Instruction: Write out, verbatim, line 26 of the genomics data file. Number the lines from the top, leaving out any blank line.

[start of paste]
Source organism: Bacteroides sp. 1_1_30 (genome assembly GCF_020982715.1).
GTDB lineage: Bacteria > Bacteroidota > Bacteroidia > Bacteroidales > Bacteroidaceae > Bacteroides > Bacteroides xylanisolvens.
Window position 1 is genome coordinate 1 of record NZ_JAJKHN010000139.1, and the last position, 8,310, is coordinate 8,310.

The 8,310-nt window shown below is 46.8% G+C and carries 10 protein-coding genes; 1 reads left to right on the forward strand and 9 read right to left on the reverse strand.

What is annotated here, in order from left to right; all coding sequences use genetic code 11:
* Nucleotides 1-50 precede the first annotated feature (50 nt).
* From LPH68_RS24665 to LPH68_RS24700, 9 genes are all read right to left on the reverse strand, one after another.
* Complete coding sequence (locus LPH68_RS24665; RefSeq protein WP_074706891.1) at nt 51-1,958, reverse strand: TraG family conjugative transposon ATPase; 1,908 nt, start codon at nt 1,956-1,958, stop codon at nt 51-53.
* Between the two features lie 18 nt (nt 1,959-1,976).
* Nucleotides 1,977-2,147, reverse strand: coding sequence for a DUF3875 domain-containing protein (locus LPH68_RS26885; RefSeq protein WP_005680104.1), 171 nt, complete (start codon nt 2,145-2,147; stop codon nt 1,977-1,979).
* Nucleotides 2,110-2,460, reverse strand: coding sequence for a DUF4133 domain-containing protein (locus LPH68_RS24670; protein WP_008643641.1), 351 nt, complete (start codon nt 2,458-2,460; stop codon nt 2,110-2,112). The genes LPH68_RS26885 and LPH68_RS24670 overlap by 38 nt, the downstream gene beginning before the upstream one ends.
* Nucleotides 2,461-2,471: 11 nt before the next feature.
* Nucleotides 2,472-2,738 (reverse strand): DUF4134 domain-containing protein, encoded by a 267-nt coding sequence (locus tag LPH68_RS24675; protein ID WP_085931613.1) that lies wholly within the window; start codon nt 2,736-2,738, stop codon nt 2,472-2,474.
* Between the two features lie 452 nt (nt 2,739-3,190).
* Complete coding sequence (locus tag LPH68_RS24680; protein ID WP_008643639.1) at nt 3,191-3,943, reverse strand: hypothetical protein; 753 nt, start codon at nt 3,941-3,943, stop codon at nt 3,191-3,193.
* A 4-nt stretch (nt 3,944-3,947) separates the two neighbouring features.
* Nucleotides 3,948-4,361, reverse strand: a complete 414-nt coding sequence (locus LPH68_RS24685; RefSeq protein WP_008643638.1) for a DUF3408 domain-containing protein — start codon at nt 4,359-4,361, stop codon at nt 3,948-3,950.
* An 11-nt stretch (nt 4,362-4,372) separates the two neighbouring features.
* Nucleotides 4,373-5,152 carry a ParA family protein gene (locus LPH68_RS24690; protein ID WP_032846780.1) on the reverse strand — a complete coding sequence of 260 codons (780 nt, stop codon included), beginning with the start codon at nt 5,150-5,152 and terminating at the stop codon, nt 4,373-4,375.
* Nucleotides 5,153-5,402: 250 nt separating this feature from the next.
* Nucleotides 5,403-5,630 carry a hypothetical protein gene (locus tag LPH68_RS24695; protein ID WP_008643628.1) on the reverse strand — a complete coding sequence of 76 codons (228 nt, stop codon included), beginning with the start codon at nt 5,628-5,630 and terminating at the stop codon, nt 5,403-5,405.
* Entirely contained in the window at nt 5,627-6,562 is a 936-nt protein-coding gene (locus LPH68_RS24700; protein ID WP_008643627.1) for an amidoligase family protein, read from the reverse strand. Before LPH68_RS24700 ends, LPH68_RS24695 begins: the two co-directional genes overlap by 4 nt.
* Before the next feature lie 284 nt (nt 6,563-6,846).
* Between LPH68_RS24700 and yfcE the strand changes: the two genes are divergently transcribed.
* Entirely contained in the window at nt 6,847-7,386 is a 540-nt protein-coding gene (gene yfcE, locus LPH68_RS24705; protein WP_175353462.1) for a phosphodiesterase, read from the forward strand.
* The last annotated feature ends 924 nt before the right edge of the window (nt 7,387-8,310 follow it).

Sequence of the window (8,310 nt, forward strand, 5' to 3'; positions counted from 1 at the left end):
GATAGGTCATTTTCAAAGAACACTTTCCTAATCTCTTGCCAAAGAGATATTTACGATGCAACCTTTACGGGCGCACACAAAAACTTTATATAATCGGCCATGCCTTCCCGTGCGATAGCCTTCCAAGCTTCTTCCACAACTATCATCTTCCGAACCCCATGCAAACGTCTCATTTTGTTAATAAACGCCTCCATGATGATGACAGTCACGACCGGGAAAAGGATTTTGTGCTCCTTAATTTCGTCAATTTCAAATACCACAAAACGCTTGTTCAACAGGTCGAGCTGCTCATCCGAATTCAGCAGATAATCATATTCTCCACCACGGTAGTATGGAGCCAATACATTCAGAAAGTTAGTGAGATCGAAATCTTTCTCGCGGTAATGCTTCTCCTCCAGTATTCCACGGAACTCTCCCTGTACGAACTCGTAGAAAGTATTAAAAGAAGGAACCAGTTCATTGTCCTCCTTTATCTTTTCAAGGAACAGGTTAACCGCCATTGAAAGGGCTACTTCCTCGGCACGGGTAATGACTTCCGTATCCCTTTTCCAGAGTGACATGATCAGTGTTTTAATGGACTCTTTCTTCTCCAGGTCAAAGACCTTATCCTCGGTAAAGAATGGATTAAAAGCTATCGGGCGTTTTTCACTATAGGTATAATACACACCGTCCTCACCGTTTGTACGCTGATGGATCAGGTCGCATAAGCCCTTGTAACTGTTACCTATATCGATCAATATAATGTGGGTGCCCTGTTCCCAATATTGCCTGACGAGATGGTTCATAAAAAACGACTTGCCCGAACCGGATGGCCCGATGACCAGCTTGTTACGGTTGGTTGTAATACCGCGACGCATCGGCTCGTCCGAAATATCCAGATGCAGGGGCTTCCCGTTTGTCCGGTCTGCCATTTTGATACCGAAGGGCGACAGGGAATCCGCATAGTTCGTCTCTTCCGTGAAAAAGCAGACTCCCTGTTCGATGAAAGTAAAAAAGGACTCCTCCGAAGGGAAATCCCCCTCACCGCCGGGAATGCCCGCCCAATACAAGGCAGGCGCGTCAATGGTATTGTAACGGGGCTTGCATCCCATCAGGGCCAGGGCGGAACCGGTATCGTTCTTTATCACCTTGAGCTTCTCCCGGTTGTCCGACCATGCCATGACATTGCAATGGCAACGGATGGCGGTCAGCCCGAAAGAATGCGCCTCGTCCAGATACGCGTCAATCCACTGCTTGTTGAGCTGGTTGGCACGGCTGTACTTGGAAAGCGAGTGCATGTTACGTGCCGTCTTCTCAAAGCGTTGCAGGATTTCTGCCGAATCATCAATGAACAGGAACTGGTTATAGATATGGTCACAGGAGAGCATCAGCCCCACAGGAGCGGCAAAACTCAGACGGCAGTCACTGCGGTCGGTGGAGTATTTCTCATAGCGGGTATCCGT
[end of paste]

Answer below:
* The last annotated feature ends 924 nt before the right edge of the window (nt 7,387-8,310 follow it).